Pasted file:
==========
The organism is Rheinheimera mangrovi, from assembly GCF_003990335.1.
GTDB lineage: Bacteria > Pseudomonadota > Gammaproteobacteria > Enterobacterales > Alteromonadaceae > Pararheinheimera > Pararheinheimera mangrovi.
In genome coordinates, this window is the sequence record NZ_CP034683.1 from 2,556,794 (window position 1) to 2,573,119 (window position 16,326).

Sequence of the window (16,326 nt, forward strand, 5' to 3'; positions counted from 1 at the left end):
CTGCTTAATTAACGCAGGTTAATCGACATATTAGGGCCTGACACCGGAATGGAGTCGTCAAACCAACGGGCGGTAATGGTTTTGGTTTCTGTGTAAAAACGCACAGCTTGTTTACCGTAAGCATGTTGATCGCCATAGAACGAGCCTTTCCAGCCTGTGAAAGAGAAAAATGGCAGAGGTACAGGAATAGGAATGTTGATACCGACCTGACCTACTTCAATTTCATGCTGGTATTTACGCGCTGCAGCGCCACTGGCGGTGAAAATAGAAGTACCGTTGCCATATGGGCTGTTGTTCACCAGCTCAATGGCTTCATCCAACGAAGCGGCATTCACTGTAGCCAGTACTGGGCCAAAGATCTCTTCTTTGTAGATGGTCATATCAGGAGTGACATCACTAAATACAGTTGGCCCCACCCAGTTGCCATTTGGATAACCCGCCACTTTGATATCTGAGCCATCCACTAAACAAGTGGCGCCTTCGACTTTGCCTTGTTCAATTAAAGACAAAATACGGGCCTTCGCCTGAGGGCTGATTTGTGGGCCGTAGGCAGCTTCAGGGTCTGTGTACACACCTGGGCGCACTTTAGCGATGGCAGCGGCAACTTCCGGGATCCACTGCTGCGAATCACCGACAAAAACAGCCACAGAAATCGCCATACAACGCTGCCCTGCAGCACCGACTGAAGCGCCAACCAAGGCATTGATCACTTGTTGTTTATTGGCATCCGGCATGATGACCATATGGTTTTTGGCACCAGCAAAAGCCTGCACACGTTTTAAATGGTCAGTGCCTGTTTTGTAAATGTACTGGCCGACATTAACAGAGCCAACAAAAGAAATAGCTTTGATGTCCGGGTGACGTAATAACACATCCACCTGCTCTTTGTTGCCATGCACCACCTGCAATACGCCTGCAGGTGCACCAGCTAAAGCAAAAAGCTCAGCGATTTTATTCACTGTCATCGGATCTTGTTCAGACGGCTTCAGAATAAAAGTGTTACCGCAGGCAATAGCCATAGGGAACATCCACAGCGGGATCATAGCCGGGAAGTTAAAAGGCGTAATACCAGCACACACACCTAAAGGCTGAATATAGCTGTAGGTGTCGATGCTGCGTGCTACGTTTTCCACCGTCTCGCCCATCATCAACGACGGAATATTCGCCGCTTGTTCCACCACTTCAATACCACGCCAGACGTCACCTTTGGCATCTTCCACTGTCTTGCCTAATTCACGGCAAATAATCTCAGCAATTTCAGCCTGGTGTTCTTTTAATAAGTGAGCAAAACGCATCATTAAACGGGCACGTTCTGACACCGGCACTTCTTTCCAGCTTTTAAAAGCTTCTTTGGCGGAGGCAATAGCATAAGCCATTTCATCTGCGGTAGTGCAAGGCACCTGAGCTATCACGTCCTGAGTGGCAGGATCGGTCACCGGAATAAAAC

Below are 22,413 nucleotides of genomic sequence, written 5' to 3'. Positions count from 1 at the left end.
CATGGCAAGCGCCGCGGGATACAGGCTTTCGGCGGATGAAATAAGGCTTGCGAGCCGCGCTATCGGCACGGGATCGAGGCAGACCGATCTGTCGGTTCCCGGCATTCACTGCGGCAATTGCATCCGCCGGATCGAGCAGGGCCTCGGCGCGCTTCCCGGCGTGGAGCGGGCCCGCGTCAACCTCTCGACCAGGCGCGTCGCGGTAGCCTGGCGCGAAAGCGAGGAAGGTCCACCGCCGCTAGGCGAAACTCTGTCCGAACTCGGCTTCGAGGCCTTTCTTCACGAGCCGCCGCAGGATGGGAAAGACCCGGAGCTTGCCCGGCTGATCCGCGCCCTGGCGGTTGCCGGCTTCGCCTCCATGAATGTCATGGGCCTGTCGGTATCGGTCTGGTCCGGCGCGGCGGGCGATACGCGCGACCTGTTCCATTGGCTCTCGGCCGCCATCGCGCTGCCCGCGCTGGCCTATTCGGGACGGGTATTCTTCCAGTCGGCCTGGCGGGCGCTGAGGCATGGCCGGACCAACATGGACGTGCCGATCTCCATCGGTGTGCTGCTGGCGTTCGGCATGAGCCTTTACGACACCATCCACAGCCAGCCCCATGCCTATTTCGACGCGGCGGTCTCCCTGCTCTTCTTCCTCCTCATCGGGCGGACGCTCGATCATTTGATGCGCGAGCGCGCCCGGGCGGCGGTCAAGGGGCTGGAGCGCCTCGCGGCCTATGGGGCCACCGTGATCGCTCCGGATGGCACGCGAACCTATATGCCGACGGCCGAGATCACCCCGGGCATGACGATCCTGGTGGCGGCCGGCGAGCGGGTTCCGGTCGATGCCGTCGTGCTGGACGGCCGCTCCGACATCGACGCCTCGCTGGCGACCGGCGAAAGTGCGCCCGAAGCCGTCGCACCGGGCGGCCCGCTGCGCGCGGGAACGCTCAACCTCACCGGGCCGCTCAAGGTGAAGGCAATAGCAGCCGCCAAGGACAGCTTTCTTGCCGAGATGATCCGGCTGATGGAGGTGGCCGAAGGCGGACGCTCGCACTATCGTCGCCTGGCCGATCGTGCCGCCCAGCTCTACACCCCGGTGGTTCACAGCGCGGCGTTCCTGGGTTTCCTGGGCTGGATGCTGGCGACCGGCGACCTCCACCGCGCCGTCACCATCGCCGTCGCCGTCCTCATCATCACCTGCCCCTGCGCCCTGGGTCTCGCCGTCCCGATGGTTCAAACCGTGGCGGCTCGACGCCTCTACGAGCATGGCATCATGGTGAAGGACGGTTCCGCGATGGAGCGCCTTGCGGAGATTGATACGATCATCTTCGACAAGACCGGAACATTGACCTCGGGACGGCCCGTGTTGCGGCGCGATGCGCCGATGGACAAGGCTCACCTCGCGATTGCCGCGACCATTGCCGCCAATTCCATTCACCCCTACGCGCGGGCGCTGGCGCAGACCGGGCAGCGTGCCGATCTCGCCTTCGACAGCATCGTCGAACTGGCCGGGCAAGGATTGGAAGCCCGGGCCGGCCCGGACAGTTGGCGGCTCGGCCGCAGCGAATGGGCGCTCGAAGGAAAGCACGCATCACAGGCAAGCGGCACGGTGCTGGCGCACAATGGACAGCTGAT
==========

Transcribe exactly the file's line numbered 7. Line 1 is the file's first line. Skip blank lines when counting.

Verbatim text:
CATGGCAAGCGCCGCGGGATACAGGCTTTCGGCGGATGAAATAAGGCTTGCGAGCCGCGCTATCGGCACGGGATCGAGGCAGACCGATCTGTCGGTTCCCGGCATTCACTGCGGCAATTGCATCCGCCGGATCGAGCAGGGCCTCGGCGCGCTTCCCGGCGTGGAGCGGGCCCGCGTCAACCTCTCGACCAGGCGCGTCGCGGTAGCCTGGCGCGAAAGCGAGGAAGGTCCACCGCCGCTAGGCGAAACTCTGTCCGAACTCGGCTTCGAGGCCTTTCTTCACGAGCCGCCGCAGGATGGGAAAGACCCGGAGCTTGCCCGGCTGATCCGCGCCCTGGCGGTTGCCGGCTTCGCCTCCATGAATGTCATGGGCCTGTCGGTATCGGTCTGGTCCGGCGCGGCGGGCGATACGCGCGACCTGTTCCATTGGCTCTCGGCCGCCATCGCGCTGCCCGCGCTGGCCTATTCGGGACGGGTATTCTTCCAGTCGGCCTGGCGGGCGCTGAGGCATGGCCGGACCAACATGGACGTGCCGATCTCCATCGGTGTGCTGCTGGCGTTCGGCATGAGCCTTTACGACACCATCCACAGCCAGCCCCATGCCTATTTCGACGCGGCGGTCTCCCTGCTCTTCTTCCTCCTCATCGGGCGGACGCTCGATCATTTGATGCGCGAGCGCGCCCGGGCGGCGGTCAAGGGGCTGGAGCGCCTCGCGGCCTATGGGGCCACCGTGATCGCTCCGGATGGCACGCGAACCTATATGCCGACGGCCGAGATCACCCCGGGCATGACGATCCTGGTGGCGGCCGGCGAGCGGGTTCCGGTCGATGCCGTCGTGCTGGACGGCCGCTCCGACATCGACGCCTCGCTGGCGACCGGCGAAAGTGCGCCCGAAGCCGTCGCACCGGGCGGCCCGCTGCGCGCGGGAACGCTCAACCTCACCGGGCCGCTCAAGGTGAAGGCAATAGCAGCCGCCAAGGACAGCTTTCTTGCCGAGATGATCCGGCTGATGGAGGTGGCCGAAGGCGGACGCTCGCACTATCGTCGCCTGGCCGATCGTGCCGCCCAGCTCTACACCCCGGTGGTTCACAGCGCGGCGTTCCTGGGTTTCCTGGGCTGGATGCTGGCGACCGGCGACCTCCACCGCGCCGTCACCATCGCCGTCGCCGTCCTCATCATCACCTGCCCCTGCGCCCTGGGTCTCGCCGTCCCGATGGTTCAAACCGTGGCGGCTCGACGCCTCTACGAGCATGGCATCATGGTGAAGGACGGTTCCGCGATGGAGCGCCTTGCGGAGATTGATACGATCATCTTCGACAAGACCGGAACATTGACCTCGGGACGGCCCGTGTTGCGGCGCGATGCGCCGATGGACAAGGCTCACCTCGCGATTGCCGCGACCATTGCCGCCAATTCCATTCACCCCTACGCGCGGGCGCTGGCGCAGACCGGGCAGCGTGCCGATCTCGCCTTCGACAGCATCGTCGAACTGGCCGGGCAAGGATTGGAAGCCCGGGCCGGCCCGGACAGTTGGCGGCTCGGCCGCAGCGAATGGGCGCTCGAAGGAAAGCACGCATCACAGGCAAGCGGCACGGTGCTGGCGCACAATGGACAGCTGAT